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Brexit: European Parliament Backs UK Trade Deal

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The European Parliament has ratified the post-Brexit EU-UK trade deal – a key move to ensure that tariff-and quota-free trade continues.

The Trade and Co-operation Agreement (TCA) has been operating provisionally since January. MEPs voted in favour by 660 votes to 5, while 32 abstained.

The UK’s chief negotiator, Lord Frost, said the vote “brings certainty and allows us to focus on the future”.

Prime Minister Boris Johnson spoke of a “final step in a long journey”.

The trade deal provided “stability to our new relationship with the EU as vital trading partners, close allies and sovereign equals”, he said.

The result, announced on Wednesday after a vote late on Tuesday, was also welcomed by European Commission President Ursula von der Leyen.

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Brexit tensions remain, including a French threat of “reprisals” against the UK over new fishing restrictions. Northern Ireland trade is also a thorny issue.

Under a separate protocol, Northern Ireland remains de facto part of the EU’s single market, so goods arriving there from Britain have to undergo EU checks. Since Brexit there has been some disruption to that trade.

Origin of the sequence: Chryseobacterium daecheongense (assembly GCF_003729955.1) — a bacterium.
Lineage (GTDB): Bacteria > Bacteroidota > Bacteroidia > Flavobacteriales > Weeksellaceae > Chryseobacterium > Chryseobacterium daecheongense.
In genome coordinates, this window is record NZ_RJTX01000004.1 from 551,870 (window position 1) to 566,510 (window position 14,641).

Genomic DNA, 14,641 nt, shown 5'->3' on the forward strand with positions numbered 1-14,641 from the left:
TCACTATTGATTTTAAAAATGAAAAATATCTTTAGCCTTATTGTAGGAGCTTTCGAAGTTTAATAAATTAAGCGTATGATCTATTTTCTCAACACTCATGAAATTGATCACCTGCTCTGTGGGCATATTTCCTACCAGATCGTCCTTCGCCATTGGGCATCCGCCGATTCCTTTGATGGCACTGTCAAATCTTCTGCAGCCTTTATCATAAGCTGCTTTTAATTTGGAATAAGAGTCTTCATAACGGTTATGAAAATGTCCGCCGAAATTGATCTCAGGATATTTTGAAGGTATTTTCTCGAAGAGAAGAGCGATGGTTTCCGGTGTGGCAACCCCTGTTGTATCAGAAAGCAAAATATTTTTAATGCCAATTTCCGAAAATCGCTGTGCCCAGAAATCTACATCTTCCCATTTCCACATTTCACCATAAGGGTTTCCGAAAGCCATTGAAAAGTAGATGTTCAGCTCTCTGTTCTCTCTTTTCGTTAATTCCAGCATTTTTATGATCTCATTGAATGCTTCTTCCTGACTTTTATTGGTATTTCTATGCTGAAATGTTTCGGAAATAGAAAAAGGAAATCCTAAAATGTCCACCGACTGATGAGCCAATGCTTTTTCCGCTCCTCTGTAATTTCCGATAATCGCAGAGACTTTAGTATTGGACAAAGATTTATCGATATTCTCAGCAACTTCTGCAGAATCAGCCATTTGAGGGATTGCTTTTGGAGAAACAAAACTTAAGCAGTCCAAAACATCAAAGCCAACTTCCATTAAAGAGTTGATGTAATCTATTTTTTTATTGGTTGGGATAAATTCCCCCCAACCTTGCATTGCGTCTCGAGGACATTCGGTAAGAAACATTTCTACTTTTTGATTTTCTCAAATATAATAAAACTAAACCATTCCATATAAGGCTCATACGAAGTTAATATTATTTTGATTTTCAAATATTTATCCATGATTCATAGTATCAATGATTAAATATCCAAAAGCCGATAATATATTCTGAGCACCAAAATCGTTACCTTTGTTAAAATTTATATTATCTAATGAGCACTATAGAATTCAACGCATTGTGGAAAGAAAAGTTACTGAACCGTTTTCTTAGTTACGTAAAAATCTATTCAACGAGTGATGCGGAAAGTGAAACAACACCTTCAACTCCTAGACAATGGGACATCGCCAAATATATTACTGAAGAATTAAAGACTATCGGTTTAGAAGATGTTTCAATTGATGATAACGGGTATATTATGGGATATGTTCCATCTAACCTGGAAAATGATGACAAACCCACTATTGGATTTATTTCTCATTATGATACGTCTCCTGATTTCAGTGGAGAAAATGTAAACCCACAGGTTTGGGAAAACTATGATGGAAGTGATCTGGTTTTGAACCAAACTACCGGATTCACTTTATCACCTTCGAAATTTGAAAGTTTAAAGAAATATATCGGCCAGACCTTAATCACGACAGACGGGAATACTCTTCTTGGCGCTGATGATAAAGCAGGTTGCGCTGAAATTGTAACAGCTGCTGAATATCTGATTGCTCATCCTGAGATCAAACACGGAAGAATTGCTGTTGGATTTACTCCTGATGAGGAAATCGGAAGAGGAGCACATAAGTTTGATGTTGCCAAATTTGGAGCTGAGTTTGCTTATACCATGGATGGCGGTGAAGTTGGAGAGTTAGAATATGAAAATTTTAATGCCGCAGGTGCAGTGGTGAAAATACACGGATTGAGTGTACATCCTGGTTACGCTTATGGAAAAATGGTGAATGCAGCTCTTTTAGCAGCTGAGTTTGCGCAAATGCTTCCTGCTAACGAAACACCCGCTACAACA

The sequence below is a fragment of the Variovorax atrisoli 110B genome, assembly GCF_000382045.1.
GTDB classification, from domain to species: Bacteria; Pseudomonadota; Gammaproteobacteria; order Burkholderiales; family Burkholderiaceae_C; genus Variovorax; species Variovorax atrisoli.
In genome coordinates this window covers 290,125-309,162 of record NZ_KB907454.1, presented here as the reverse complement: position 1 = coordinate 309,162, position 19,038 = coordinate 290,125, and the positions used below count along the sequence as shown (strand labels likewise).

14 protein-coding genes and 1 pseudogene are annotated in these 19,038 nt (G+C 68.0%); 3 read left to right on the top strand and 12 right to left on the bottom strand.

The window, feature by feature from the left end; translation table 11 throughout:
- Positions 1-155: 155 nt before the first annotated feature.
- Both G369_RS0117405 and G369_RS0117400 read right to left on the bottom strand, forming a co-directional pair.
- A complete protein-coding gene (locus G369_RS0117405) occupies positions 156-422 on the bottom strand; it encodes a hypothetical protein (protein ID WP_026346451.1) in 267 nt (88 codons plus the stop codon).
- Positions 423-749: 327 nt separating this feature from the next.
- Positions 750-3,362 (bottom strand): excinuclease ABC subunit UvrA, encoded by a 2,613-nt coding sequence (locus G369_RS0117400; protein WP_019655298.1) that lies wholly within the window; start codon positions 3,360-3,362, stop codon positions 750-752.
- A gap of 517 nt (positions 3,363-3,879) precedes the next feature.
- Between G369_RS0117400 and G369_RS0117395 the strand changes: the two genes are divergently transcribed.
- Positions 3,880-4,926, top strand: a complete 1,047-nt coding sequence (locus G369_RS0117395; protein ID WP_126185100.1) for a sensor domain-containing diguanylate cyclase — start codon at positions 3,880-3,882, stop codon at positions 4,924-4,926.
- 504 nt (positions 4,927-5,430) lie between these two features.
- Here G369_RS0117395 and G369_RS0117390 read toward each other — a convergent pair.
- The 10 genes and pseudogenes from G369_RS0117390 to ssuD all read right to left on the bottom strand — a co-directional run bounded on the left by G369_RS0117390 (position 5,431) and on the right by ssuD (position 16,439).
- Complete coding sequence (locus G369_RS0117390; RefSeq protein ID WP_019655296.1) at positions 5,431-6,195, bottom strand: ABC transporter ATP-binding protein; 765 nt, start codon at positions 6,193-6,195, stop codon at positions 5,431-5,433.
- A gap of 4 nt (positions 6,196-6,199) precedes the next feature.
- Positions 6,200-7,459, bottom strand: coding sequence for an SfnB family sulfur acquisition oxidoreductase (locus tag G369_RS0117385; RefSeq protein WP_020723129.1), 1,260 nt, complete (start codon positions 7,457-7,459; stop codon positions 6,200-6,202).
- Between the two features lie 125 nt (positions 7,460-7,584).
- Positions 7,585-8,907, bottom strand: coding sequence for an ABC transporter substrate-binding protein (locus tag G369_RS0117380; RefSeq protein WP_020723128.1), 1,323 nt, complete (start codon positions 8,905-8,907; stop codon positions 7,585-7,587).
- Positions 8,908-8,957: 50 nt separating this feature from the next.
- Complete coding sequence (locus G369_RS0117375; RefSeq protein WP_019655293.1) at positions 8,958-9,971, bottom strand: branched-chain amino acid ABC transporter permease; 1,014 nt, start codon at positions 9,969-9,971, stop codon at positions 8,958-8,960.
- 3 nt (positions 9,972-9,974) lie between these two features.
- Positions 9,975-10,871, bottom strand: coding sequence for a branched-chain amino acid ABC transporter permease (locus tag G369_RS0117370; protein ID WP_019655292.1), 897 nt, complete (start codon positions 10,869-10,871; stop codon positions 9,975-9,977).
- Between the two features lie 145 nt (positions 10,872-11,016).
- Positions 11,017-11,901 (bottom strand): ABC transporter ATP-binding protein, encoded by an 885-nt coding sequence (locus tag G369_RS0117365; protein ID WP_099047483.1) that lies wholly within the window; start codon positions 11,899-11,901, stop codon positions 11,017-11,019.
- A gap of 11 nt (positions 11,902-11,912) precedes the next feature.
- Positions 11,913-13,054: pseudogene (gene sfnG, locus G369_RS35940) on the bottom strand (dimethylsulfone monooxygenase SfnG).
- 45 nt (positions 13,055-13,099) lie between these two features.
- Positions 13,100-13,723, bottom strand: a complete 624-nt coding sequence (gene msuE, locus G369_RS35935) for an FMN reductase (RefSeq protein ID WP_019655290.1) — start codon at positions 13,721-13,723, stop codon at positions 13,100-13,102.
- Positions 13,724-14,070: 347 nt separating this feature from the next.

The TCA covers EU-UK trade in goods, but not services. The UK economy is dominated by services – sectors such as banking, insurance, advertising and legal advice.

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The TCA has still resulted in more paperwork, extra costs and less trade between the two sides, since the UK left the EU.

Among the areas not covered by the deal are foreign policy, financial services and student exchanges.

However, the parliament’s Brexit Co-ordinator, Guy Verhofstadt, reacted by describing the deal as “a failure for both sides, but better than nothing”.

Lord Frost’s opposite number in the Brexit talks, Michel Barnier, was also less than flattering. “This is a divorce. It is a warning, Brexit. It’s a failure of the European Union and we have to learn lessons from it,” he told MEPs.

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Brexit tensions remain, including a French threat of “reprisals” against the UK over new fishing restrictions. Northern Ireland trade is also a thorny issue.

Under a separate protocol, Northern Ireland remains de facto part of the EU’s single market, so goods arriving there from Britain have to undergo EU checks. Since Brexit there has been some disruption to that trade.

The TCA covers EU-UK trade in goods, but not services. The UK economy is dominated by services – sectors such as banking, insurance, advertising and legal advice.

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